We added a supplementary procedure to the scrubbing process of proper names described by Thomas et al. 6 We included a part-of-speech processor to assist with disambiguation of proper names. We used a modified version of the part-of-speech tagger in MetaMap, 23 a system of software tools for text processing produced by the National Library of Medicine (NLM). For example, the proper name list contains names that, although not commonly used words, could still appear in a medical document in a non–proper name format. Ideally, MeDS would accurately determine when a term such as colon is being used as a proper name and when it is being used in a medical context. We observed that when a word is a proper name in a report, it is usually not preceded by an adjective, determiner, or pronoun. For example, for the phrases “I examined the pat,” “she described a green discharge,” and “she may have cancer,” all of the italicized words are in the proper name list but are not proper names in their respective contexts. In all of the phrases, the words in question are preceded by pronouns or determiners, which make them unlikely to be proper names in this sentence. To minimize the risk of missing true proper names, the part-of-speech processor is called only when no other evidence of a proper name exists; i.e., no surrounding known proper names and no prefixes/suffixes likely to be associated with proper names are present. The MeDS uses an additional process to detect and scrub specific message-related identifying data, such as patient names and addresses. Using identifiers extracted earlier from the lead section of the HL7 message, MeDS scrubs matching patient identifiers found in the payload section of the message. We use the direct knowledge of names and addresses that are known to be the patients' (or that of some closely related third party) in this scrubbing process. The MeDS also uses this information to detect typographical errors and name variants in a message. Misspelling of words and names can cause havoc with de-identification systems 7–9 and natural language processing systems. 24,25 Therefore, we added another process that uses a text string nearness algorithm. The algorithm is a modified version of the one reported by Friedman et al. 26 Every word in the payload section of a clinical document is processed by this algorithm for nearness to the patient's known first, middle, and last names. The algorithm compares the target word with the patient's name using a combination of the longest common string and the common ordering of letters, and outputs a nearness score between 0 and 1. The higher the score, the greater the similarity between the 2 words, with a score of 1.0 being a perfect match. Based on the threshold we use currently in a related patient linker system, we consider a score of 0.70 or greater as a match and warrants scrubbing. Thus, the software can accurately detect the name “Smith” when it is misspelled “Smithe,” “Smit,” or “Ssmith.” It can also detect “Johnny” when the patient's known name is “John.” If a patient's name is similar to a common word, such as “Brandon” and “random.” then over-scrubbing errors likely will occur. We accept a degree of over-scrubbing to minimize the risk of under-scrubbing a misspelled patient name.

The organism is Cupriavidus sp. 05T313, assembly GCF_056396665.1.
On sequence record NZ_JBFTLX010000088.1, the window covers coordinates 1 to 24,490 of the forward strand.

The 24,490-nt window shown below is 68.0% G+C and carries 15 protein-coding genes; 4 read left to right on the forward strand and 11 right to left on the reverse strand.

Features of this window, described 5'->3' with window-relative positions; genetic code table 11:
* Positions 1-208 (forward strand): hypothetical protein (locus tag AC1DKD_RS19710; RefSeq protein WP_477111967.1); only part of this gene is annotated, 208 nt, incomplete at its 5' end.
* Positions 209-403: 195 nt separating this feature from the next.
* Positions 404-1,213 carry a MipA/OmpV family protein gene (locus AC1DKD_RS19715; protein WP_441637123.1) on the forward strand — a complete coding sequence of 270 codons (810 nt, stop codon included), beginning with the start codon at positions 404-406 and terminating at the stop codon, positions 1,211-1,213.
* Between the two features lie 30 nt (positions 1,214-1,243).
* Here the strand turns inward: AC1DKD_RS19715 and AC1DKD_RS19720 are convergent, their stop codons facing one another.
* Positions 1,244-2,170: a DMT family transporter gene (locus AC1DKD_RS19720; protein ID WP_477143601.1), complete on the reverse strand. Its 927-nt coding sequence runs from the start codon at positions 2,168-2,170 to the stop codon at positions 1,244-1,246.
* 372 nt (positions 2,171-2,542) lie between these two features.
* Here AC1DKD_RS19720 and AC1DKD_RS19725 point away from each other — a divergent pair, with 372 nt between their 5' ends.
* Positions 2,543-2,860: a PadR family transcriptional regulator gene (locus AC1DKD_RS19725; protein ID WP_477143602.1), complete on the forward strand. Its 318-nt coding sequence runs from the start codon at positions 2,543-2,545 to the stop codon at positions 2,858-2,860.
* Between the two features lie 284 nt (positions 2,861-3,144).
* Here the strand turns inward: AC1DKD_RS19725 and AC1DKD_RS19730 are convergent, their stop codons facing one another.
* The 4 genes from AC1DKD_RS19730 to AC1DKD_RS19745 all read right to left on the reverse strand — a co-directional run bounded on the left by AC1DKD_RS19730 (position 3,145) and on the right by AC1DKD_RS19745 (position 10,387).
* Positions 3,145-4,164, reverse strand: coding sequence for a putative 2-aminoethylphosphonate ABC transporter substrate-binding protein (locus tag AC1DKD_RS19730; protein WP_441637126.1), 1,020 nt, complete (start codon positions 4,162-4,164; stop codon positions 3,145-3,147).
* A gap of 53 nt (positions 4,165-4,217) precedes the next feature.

We evaluated the performance of MeDS by comparing the results to human review (by one of the physician authors) of the scrubbing performance. He built this gold standard in 2 phases. He hand-reviewed a mixed set of 200 messages (50% laboratory messages, 50% narrative reports) before they were scrubbed. For the remaining sample of 2,200 messages, he reviewed them after they were scrubbed. We did this to assess whether the results of the evaluation process differed depending on when the review occurred (before scrubbing vs. after scrubbing). For the second study of 7,193 pathology messages, the review of the accuracy was done by the same physician after the software scrubbing. In all messages, the reviewer recorded whether the identifier was patient related (HIPAA specified) or provider related (non-HIPAA specified). To facilitate this review, the software showed the text from the original message that it removed (in brackets) to de-identify the HL7 message.
We counted MeDS's failure to remove full patient identifiers, including any of the 19 identifiers listed in , fragments of patient identifiers (e.g., middle name initials, a partial address), and identifiers for providers, which are not forbidden by HIPAA. We also looked for other nonpatient identifiers, including health care personnel names, institution names, provider phone numbers, etc.
For each message, we calculated 3 totals: (1) the number of identifiers that MeDS identified for removal, (2) the number of instances that MeDS failed to remove identifiers (under-scrubbing), and (3) the number of instances when a word (or words) were removed that were not identifiers (over-scrubbing).
For our first phase, we collected a sample of 2,400 total HL7 messages, including 1,400 laboratory messages; 800 narrative radiology, pathology, and hospital dictation messages; and 200 mixed-source messages. The sample contained approximately 446,000 words in the payload sections (OBXs and NTEs) of the message. Because of the structure of some HL7 messages, the same identifiers may be repeated many times within 1 message. For example, a laboratory message with 12 OBX segments could contain the same laboratory-specific specimen number, date, time, etc., in each segment. This tends to inflate the measure of scrubbing success for those kinds of identifiers that occur repeatedly. To reduce this effect, we counted only the first unique identifier per message in our numerators and denominators. Based on physician review, we observed 50,148 total unique identifiers in the first sample of 2,400 HL7 messages (average of 21 per report, range 0 to 35), and 97% of message payloads contained at least 1 identifier.